Saturday, December 24, 2011

The ECB's Backdoor Bailout

Wall Street Journal
December 24, 2011

Bring out the punch bowl, Mario. The European Central Bank this week splashed out €489 billion ($638 billion) in three-year loans to 523 banks across the Continent. Overnight, this new long-term lending program produced the single biggest liquidity injection in ECB history, a huge boon to banks that have struggled to fund themselves in private markets.

The injection of money, with another three-year auction due in February, reduces the short-term risk of a liquidity-driven banking meltdown in the euro zone. But it won't solve Europe's sovereign-debt problem.

ECB President Mario Draghi has been at pains to point out that this sort of lending to banks is a normal central-bank function. By making liquidity available to banks, and at the same time easing its collateral requirements, the ECB is reducing the banks' cost of funds and—at least in the short term—the risk of a Lehman-type bank run in the euro zone.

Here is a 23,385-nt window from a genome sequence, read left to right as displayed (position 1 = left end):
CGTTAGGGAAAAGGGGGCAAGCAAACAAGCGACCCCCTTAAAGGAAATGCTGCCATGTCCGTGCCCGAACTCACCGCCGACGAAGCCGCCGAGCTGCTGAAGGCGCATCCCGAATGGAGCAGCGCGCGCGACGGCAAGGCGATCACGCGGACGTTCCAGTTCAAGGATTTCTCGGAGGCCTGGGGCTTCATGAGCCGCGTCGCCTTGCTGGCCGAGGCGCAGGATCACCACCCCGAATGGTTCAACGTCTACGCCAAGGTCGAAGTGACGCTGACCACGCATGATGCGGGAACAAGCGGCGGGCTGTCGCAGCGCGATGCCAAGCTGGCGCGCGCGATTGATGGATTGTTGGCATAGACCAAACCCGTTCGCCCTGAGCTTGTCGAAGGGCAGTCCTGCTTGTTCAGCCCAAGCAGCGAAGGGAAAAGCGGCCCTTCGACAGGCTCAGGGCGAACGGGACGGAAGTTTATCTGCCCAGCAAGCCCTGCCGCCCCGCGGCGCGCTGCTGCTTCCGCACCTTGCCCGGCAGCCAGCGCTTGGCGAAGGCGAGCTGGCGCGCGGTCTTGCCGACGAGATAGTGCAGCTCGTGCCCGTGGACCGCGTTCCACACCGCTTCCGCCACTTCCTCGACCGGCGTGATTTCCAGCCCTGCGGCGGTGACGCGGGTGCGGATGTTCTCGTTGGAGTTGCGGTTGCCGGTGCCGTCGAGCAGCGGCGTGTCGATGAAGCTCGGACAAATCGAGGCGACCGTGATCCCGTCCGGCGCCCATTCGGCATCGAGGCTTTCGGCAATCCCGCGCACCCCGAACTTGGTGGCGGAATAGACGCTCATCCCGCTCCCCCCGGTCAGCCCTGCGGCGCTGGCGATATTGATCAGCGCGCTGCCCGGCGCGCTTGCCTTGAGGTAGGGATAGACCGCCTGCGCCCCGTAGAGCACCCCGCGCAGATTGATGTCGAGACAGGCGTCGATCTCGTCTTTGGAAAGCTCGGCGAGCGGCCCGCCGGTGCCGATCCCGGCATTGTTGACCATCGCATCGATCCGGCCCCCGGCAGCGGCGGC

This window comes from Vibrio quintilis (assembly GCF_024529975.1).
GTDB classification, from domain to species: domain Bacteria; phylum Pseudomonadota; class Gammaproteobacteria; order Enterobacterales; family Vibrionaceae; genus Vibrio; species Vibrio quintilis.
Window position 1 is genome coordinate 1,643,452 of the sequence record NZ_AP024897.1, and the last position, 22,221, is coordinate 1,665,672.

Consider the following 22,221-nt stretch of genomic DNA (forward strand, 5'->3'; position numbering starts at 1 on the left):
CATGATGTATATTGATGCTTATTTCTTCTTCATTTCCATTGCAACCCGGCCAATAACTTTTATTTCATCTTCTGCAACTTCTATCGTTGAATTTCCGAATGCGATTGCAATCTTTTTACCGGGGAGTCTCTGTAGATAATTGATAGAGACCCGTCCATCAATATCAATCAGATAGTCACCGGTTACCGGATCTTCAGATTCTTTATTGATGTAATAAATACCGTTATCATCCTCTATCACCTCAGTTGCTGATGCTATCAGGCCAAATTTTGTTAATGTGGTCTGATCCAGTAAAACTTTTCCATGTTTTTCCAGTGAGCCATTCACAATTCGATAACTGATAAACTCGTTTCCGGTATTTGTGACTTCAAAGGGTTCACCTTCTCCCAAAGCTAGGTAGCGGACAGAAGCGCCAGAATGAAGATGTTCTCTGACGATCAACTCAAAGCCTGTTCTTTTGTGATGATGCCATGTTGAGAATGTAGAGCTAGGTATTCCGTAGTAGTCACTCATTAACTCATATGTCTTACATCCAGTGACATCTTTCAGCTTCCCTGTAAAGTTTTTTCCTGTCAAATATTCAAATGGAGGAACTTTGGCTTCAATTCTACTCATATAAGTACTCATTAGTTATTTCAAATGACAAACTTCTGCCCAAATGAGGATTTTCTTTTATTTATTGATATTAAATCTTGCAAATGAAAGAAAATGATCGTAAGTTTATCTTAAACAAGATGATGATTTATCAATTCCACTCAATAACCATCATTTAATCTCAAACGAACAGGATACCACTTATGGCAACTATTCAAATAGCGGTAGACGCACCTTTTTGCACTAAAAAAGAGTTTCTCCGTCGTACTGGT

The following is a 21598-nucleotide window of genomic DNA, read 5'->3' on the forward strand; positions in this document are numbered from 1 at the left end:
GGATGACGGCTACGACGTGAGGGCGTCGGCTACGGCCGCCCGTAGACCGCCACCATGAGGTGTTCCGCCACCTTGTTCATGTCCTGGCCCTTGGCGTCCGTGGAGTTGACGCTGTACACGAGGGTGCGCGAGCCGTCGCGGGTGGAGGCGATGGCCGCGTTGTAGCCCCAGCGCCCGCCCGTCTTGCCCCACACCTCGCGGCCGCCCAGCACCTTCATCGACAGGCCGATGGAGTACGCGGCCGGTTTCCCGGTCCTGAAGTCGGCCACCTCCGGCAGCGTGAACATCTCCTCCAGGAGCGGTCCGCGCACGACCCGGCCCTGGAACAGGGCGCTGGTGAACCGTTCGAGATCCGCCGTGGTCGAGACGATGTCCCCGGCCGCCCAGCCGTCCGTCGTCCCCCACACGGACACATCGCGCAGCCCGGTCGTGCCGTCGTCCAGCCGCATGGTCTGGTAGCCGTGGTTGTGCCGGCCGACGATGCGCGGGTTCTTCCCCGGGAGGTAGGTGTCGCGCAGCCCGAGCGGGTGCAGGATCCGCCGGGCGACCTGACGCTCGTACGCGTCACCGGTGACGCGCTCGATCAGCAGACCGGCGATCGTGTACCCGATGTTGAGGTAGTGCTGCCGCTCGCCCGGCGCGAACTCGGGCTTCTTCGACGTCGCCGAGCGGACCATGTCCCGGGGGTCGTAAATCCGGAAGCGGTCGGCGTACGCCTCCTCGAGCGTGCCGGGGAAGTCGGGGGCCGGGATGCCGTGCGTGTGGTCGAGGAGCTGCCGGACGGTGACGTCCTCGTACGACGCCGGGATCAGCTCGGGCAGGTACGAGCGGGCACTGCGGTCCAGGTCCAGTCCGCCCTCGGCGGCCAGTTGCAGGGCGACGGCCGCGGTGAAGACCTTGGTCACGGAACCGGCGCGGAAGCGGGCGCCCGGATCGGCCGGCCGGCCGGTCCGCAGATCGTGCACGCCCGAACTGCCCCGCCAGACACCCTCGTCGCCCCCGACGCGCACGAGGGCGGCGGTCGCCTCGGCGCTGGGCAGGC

Fine and well. But nobody should think this ECB exercise is cost- or risk-free. The central bank's 1% lending rate is a long way from Walter Bagehot's penalty rate, and thus amounts to a de facto bank subsidy. The ECB has also reduced its collateral standards so low—to single-A asset-backed securities in some cases—that it runs the risk of losses down the road. This too is a backdoor bank rescue.


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